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It seems, in Tim’s words, ‘a neat way to encapsulate not only physical resonances, but also the notion of historical resonance, which allows a twenty-first century ear to tune into Haydn’s world and feel a sense of fellowship with this marvellous musician’. The name of this miniature comes from a phrase (‘une espèce de sympathie’, ‘an odd kind of sympathy’) describing the action of clock pendulums: Dutch mathematician and physicist Christiaan Huygens observed they will always swing in exactly opposite directions when mounted on the same beam. In this way, and also in its shrewd quotations, the piece pays homage to Haydn’s Symphony No. 101 ‘The Clock’ – but with a twist: there is no pendulum here, and instead the melody ‘circles the chord, working centrifugally towards the keyboard’s extremes’.

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Finally, as though a stopped grandfather clock has been brought back to life, its ‘long-silenced chime’ slowly reawakened, the chime ‘resolves’ in its echo and Haydn is left with us only in memory.

Further surprises came with the remarkable ways in which the pieces engage with Haydn’s compositional style. Formal concision and motivic economy are watchwords of weave by Colin Riley (b. 1963). The composer states that its material is used in three simple ways – repetition, overlapping, and transposition – weaving the name of Haydn into the tapestry twelve times over.

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Echoes arise with the previous piece as we again encounter shifting harmonies, the music also punctuated by bell-like chords. Stasis and motion are held in balance by each other.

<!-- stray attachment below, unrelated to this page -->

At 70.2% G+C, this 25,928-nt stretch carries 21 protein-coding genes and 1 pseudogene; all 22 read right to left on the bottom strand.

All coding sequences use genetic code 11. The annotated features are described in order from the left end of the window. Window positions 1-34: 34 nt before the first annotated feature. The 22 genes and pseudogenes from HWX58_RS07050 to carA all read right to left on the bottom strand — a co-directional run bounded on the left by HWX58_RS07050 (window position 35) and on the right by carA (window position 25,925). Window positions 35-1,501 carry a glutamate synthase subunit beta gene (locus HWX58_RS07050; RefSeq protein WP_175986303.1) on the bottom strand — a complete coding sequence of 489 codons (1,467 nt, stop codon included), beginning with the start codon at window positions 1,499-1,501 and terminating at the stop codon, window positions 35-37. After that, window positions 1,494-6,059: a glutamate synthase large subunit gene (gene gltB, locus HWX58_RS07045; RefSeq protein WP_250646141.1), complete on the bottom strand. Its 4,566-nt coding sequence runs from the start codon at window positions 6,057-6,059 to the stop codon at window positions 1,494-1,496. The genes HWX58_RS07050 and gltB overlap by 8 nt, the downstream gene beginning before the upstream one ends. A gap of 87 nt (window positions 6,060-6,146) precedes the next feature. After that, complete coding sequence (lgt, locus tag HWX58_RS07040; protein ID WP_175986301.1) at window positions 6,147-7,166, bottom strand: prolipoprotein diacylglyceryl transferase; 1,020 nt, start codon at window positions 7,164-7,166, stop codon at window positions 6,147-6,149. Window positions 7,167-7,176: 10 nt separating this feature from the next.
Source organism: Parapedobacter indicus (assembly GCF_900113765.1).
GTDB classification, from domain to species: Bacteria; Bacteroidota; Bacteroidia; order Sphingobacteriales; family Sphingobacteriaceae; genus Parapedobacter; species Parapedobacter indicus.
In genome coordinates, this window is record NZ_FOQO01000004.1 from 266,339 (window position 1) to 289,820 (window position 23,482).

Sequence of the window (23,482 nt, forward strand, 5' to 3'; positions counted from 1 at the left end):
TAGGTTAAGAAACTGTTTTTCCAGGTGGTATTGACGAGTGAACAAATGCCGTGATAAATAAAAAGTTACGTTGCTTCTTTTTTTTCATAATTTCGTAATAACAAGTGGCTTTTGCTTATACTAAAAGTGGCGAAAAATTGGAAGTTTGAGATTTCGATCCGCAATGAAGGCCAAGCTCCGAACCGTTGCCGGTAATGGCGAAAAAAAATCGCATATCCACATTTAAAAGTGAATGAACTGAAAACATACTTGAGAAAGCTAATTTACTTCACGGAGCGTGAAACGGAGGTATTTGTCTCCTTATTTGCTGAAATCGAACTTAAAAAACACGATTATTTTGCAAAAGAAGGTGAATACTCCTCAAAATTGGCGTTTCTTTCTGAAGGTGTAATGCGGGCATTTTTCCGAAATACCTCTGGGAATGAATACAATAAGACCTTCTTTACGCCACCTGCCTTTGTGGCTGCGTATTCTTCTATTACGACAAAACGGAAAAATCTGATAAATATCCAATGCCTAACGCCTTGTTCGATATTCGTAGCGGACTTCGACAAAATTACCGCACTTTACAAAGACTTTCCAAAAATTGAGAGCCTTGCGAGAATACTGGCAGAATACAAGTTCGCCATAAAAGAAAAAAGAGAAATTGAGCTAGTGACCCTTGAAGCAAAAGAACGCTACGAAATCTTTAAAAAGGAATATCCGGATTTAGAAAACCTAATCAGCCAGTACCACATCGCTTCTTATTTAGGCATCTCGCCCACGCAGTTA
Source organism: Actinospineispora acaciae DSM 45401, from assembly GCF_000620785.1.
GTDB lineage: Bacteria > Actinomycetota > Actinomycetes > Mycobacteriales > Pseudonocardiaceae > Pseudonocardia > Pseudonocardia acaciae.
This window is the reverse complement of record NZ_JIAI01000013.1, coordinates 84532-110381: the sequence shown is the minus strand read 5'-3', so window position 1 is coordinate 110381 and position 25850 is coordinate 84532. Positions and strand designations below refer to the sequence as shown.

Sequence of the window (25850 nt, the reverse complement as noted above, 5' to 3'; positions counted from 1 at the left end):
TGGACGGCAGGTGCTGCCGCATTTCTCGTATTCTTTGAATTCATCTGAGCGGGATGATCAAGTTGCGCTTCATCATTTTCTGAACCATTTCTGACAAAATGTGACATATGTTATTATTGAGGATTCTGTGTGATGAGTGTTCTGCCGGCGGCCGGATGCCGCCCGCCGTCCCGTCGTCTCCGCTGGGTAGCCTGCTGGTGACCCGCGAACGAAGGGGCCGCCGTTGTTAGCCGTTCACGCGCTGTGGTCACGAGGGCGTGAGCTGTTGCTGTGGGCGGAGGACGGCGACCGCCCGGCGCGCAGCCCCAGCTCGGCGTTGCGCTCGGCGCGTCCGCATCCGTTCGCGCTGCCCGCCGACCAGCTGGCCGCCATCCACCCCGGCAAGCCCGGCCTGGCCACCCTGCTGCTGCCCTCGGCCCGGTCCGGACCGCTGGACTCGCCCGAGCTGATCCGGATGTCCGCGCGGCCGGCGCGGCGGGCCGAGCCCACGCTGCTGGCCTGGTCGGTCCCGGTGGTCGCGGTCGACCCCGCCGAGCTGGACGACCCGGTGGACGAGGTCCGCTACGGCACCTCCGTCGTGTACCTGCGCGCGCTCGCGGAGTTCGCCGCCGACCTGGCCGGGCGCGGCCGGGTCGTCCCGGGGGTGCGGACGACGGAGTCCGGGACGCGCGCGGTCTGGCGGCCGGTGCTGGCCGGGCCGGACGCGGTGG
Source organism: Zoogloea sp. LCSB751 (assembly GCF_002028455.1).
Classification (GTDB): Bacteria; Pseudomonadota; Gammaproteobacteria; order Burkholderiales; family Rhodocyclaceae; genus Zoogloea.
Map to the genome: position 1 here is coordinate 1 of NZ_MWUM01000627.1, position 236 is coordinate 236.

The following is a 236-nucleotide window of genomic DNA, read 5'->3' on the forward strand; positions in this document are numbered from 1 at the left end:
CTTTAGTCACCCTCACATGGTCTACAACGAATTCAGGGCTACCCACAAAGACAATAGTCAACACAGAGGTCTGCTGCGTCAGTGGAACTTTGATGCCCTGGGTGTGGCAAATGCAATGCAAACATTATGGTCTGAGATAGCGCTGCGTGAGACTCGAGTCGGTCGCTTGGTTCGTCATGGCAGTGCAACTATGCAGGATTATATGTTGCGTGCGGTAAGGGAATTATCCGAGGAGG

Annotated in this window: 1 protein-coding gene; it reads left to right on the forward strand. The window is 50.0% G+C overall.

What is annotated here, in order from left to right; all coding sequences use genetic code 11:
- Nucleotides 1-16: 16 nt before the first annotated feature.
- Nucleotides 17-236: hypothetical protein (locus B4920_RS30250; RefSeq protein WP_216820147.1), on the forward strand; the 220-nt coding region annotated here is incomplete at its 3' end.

The aptly titled Haydn Seek by Cecilia McDowall (b. 1951) seems to fix on Sturm und Drang. Bright chords declare Haydn’s name at the start, with a thrilling al rovescio treatment of the motif.

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Cecilia subtitles her piece ‘chiaroscuro’: ‘the duality of “hide and seek” suggests the light and the dark’, she writes, pointing to ‘bright, high textures in dialogue with darker, more obscure passages, punctuated by a forte, rhythmic snap’.

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Submerged in Cecilia’s piece is a fragment of Haydn’s Sonata in C major, Hob. XVI: 50. In Stolen Rhythm, Cheryl Frances-Hoad (b. 1980) raises the game, rigorously and relentlessly basing her piece on the third movement of the Sonata in E flat major, Hob. XVI: 45. In doing so, she explores other features so characteristic of Haydn’s style – rhythmic energy. She writes: ‘It seemed to me that it was the rhythmic content of the movement that gave it these properties, so I decided shamelessly to steal the rhythm, hook line and sinker, and simply put my notes to it.’